Vol.2, No.4, 318-320 (2010) Health
Copyright © 2010 SciRes. Openly accessible at http://www.scirp.org/journal/HEALTH/
Acceleration of coxarthrosis by an exostosis causing
femoroacetabular impingement
Mahmut Nedim Aytekin1, Hakan Atalar1, Burcu Yanik2, Murat Arikan3
1Department of Orthopedics and Traumatology, Fatih University Hospital, Ankara, Turkey; nedimaytekin@hotmail.com
2Department of Physical Therapy and Rehabilitation, Fatih University Hospital, Ankara, Turkey
3Department of Orthopedics and Traumatology, Ankara On co logy State Hospital, Ankara, Turkey
Received 18 November 2009; revised 4 January 2010; accepted 8 January 2010.
Here we describe a 28-year-old man with a his-
tory of right hip pain for the past 11 years and
ankylosing spondylitis for the past 6 months.
Imaging studies showed an exostosis in the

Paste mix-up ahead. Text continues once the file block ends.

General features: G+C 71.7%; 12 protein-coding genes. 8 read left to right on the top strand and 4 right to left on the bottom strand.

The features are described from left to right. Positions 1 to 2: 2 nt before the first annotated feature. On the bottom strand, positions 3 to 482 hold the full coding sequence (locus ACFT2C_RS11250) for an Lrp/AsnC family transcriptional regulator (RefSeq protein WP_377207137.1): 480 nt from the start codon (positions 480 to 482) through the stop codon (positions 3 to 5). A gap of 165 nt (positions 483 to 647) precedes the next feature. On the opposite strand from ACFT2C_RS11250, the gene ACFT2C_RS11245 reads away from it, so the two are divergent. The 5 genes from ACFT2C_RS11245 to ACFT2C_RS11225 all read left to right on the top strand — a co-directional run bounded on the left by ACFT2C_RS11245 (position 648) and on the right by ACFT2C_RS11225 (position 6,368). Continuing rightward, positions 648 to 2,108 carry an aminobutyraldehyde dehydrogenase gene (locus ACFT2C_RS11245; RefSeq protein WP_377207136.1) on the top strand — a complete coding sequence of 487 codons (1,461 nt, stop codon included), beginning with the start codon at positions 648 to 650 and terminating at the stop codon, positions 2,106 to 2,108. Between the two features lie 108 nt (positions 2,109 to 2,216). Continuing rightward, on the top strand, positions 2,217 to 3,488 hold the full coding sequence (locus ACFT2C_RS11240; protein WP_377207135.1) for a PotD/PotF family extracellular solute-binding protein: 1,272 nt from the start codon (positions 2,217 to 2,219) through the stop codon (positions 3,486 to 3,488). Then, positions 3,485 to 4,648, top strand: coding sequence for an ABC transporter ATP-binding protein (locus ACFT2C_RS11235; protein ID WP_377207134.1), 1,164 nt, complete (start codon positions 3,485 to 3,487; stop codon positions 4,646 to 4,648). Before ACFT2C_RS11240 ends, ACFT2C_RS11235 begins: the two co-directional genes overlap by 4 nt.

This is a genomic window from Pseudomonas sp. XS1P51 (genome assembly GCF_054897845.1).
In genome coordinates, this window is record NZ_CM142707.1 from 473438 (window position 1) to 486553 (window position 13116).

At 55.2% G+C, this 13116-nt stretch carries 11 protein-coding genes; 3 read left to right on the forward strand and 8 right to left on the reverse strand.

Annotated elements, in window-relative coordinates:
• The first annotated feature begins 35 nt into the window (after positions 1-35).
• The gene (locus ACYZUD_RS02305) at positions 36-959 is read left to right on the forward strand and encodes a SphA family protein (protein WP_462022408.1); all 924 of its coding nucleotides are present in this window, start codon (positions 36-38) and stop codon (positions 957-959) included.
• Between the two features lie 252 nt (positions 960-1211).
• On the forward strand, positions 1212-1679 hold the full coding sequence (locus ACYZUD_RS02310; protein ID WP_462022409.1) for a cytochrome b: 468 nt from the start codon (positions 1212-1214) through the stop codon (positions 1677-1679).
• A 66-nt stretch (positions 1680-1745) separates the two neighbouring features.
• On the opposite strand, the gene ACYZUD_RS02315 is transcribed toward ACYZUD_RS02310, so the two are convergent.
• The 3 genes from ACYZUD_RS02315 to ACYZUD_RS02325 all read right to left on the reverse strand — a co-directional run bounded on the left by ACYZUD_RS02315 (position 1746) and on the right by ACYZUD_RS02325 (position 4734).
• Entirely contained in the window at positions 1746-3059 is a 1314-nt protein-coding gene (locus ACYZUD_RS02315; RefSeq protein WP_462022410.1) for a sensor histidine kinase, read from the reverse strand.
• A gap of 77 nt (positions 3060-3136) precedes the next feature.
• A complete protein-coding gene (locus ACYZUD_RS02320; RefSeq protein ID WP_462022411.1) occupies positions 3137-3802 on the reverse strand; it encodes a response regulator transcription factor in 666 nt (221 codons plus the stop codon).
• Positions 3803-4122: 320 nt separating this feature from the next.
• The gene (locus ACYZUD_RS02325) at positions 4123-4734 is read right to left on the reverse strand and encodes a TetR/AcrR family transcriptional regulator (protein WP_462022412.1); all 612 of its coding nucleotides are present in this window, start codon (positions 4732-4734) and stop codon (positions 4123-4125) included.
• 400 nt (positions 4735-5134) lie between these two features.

femoral neck causing femoroacetabular imping-
ement. The patient was diagnosed with coxar-
throsis. This case report suggests that femoro-
acetabular impingement may accelerate the de-
generative process in the hip joint.
Keywords: Femoroacetabular Impingement; Exostosis
Femoroacetabular impingement, also known as hip im-
pingement syndrome, refers to a condition in which the
femoral head-neck junction impinges upon the acetabu-
lum, thereby being a potential cause of hip osteoarthritis
[1,2]. Two types of impingement are defined according
to the anatomic structures involved. Cam impingement
occurs when the contact arises from an abnormality in
the femur and pincer impingement is defined as that
which results when the abnormality originates from the
acetabulum [3]. Both types are characterized by damage
to the acetabular labrum and articular cartilage in the hip
[4,5]. These changes lead to degenerative osteoarthritis
in the long term [5,6]. Here, we describe a patient who
has femoroacetabular impingement due to a bone mass in
the femoral neck and coxarthrosis. We could not found
any case which demonstrates acceleration of coxarthrosis
by an exostosis causing femoroacetabular impingement
in the literature.
A 28-year-old male presented at our hospital with a his-